“Regular readers of this blog know I’ve been totally sold on the just launched social entrepreneurship incubator program the Unreasonable Institute for a long time. Still, the first edition of their “Unreasonable Series” Reality TV-style program shows how much power well-produced multimedia story telling has to grab new audiences and deepen bonds with the old.”
“I’ve gotten new insights into storytelling and the Web in following the active brain of Bulgarian blogger and storytelling fan Maria Popova. She coined the phrase “controlled serendipity” that spread virally last winter after being headlined in a NY Times article by Nick Bilton. As I wrote in my commentary about that article, I think the reason the phrase resonated so strongly with people is because it captures the essence of how we use the Web — To follow stories, and make new stories ourselves. So I see Popova as another example of a heightened appreciation of storytelling from the Wide World community.”
“There’s always an implicit contract between the storyteller and his audience. It includes a promise that the listeners’ expectations, once aroused, will be fulfilled. Listeners give the storyteller their time, with the understanding that he will spend it wisely. For most businesspeople, time is the scarcest resource; the storyteller who doesn’t respect that will pay dearly.”
“To put it more simply, games require character or they will not be immersive. The reason why well built character is vital to the story is because any in story the key agents of a story are the characters. I’ve tried to get some ideas down for writing books and I got advise from a writer who told me that the key to telling a good story is to create strong characters and say what would happen should those characters interact.”
“As a way of explaining your business, storytelling can be a very effective approach. Properly told, a business story can create colour and interest in a way your audience will appreciate and remember. Whether winning over sceptical journalists, wooing customers or motivating employees, good storytelling can be a powerful asset. However, as every parent knows, a story can easily fall flat. Here, we set out five golden rules for telling your corporate story.”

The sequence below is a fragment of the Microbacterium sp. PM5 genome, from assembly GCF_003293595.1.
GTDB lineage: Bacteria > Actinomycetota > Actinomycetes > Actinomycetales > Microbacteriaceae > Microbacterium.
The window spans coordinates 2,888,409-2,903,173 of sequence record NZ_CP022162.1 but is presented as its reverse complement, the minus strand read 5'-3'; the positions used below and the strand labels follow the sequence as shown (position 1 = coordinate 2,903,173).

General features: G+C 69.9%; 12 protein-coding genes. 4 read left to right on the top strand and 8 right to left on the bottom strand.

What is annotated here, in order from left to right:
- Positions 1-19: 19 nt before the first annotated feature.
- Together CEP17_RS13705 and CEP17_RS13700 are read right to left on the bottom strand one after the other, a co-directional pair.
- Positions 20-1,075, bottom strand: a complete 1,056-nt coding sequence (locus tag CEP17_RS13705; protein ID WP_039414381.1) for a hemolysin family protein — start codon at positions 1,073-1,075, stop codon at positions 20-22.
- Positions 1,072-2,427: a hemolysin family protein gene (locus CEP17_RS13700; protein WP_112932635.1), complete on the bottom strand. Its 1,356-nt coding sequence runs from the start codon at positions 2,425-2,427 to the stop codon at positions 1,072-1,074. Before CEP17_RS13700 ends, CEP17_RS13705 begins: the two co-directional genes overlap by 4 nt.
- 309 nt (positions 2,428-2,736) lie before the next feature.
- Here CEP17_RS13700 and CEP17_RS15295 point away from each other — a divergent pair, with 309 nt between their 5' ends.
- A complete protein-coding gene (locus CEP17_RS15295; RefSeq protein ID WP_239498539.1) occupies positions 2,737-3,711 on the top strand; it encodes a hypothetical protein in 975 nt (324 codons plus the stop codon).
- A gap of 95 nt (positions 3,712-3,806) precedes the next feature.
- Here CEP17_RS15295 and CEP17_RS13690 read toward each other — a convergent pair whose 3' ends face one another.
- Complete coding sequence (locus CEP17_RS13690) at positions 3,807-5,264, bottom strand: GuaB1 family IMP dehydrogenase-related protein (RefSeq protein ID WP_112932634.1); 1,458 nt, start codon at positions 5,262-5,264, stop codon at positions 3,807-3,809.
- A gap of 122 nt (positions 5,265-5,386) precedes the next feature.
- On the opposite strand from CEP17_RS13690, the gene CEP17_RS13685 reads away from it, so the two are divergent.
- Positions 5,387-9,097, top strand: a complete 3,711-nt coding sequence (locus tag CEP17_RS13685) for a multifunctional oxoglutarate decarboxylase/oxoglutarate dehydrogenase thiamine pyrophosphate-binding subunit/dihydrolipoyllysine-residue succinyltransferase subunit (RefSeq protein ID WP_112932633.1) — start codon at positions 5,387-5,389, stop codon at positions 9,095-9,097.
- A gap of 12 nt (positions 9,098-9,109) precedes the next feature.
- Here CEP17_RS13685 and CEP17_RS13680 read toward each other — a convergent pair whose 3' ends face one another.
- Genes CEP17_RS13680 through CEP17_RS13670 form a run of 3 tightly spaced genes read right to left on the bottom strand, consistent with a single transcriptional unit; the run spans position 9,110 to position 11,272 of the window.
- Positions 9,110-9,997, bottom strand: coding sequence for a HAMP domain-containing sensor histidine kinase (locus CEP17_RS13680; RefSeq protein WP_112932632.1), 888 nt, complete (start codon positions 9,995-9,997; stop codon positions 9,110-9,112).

A very talented storytelling friend, Rasul Sha’ir, pointed me to a really nice example of an art form called Spoken Word. Rasul thinks they may be some of the best storytellers in the world. He might be right. This is quite good.
“TPRS is changing the way many teachers go about teaching a foreign language today. Through TPRS teachers are finding they can teach the language holistically without having to teach grammar rules. Grammatical accuracy is taught but not in the traditional way through verb conjugations. Language is learned by understanding messages in the target language. That means language is picked up through comprehensible input. Input is listening and reading that is understood by the learner. We ensure the class is totally comprehensible. Also it must be repetitive and interesting. We teach the class an interesting story that is invented as the teacher asks students repetitive questions. ”
“I would have to say that he is also a deep thinker by what I have read of his and the stories he so graciously puts together in his daily emails along with the photo. Quite interesting at times and at the least sometimes out there, but hey I can relate.”
“In short, she wants to ensure her story comes across as real through ”an owner who can offer an anecdote that illustrates the problem.”
Fast-forward to the actual article “Tough Love Isn’t Easy to Give” and those anecdotes come in the form of five companies:
Just Salad: Didn’t confront a poor performer who eventually got the ax
America By Mail: Too soft on a single dad who wasn’t doing the job
2 Hound Design: Ignored a micro-manager who spied on employees
Tyler Barnett PR: Employee kept calling the big boss “buddy” and “pal”
Trye & Associates: Receptionist continued to break rule eating at her desk
It’s revealing to look at Needleman’s original query that zeroes in on business owners “who struggle.”
That’s what creates the mini drama.”
“Everyone has a story to tell,” says Stephanie Ursula Hodges, one half of PenTales, a New York City based storytelling initiative. In an age where SMS and the solitary nature of social networking are the standard, Hodges—together with childhood friend Saskia Miller—is hoping to integrate the art of storytelling back into people’s lives in order to foster community and to cultivate new storytellers, not only in NYC but across the globe. So what exactly does PenTales do?
Miller explains, “We are all about getting people to share stories with one another.”
This is going to be a good resource. Keep your eye on ‘em.
“Don’t be fooled: kids bedtimes stories aren’t just for sleepy time anymore. You can tell stories for children in a variety of settings such as waiting in line at the grocery store, in the waiting room at the pediatrician’s office and, yes, even, bedtime stories. Although children’s books on tape or CD are a great place to start, we’re going to help you learn to tell stories with children, without a book! Maybe we will include some free stories for bedtime. Watch us grow.”